Secondly, the people component refers to the various individuals who carry out the different organizational tasks. The organization selects its people based on their competence, skills, and experience and gives them varying responsibility towards the achievement of its productivity and success. These individuals are required to utilize their expertise to help their respective groups or teams achieve sales, growth, and profit goals. Whole Foods market's executive managers and store leaders develop cordial working relationships with these individuals, whose performance is measured based on their contribution to achievement of the specific goals for their group or team (Cuenllas, 2013).

Third, the formal organizational arrangements are crucial in outputs since they incorporate various structures, methods, processes, and procedures to enable people to carry out their tasks in line with the organizational strategy. For Whole Foods Market, the formal organizational arrangements include division of smaller units or teams that focus on the production of unique products. Each team has a specific function depending on its specific product it's expected to manufacture. These teams work in collaboration with each other to ensure and promote the seamless production of organic and natural foods. The performance of these teams is evaluated on the basis of their input in the overall production process and the quality and quantity of products manufactured.

Interaction of Outputs at the Different Levels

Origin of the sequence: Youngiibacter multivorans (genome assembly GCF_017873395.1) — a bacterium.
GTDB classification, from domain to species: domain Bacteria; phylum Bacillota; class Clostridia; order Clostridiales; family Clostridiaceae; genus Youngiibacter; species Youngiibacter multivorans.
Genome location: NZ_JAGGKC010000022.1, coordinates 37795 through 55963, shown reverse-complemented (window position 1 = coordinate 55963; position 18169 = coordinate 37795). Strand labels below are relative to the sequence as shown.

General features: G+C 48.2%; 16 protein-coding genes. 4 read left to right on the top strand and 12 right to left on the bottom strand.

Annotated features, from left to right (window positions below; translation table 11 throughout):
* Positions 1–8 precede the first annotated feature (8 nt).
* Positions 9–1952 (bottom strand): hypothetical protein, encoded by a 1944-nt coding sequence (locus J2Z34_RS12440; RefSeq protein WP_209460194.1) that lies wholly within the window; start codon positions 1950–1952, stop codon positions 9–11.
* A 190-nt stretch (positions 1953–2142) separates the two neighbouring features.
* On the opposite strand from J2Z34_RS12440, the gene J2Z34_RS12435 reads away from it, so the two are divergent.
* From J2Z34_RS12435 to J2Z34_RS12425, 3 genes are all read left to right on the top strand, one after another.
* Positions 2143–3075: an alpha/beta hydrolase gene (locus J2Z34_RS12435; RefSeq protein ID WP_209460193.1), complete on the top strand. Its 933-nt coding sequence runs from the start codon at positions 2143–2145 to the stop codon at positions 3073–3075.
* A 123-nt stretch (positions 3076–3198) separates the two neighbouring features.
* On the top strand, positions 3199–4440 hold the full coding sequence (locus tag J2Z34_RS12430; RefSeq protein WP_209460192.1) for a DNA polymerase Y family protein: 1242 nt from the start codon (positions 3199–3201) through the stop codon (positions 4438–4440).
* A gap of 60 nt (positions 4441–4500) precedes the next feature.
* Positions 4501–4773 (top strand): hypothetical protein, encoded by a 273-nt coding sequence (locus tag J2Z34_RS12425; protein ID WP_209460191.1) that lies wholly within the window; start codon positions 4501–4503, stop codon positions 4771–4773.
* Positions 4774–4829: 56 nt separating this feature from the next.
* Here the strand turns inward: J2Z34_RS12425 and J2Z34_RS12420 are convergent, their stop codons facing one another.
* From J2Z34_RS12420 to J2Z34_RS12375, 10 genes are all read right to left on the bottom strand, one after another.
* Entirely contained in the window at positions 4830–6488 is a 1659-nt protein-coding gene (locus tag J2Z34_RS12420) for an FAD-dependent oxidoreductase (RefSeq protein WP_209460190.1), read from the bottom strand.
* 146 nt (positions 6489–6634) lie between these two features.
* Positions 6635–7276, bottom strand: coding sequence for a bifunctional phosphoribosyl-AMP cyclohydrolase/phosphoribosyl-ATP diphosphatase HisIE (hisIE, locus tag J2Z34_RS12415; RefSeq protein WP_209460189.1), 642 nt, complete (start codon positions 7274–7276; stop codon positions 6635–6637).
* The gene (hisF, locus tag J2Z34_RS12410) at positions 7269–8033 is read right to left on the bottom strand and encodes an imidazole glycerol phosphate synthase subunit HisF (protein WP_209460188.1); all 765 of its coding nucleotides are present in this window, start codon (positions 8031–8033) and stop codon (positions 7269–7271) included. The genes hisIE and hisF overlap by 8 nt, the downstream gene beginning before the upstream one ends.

The profitability and success of Whole Foods Market is influenced by the interaction between these different levels of outputs. While these different levels have specific goals and objectives, none of them functions independent of another. The outputs of the different levels interact with each other on the basis of enabling the organization to produce high quality organic and natural foods, which helps in generating sales and productivity as well as organizational growth. The tasks, people, and formal organizational arrangements work together in the production process to enable the company achieve its respective business goals.

The congruence of the outputs at the different levels is high because of their contribution to success and profitability of Whole Foods Market in the natural food industry. This high congruence of outputs is evident in the fact that these various levels have enabled the organization to remain committed and dedicated to quality standards, which in turn become the industry standard… [END OF PREVIEW] . . . READ MORE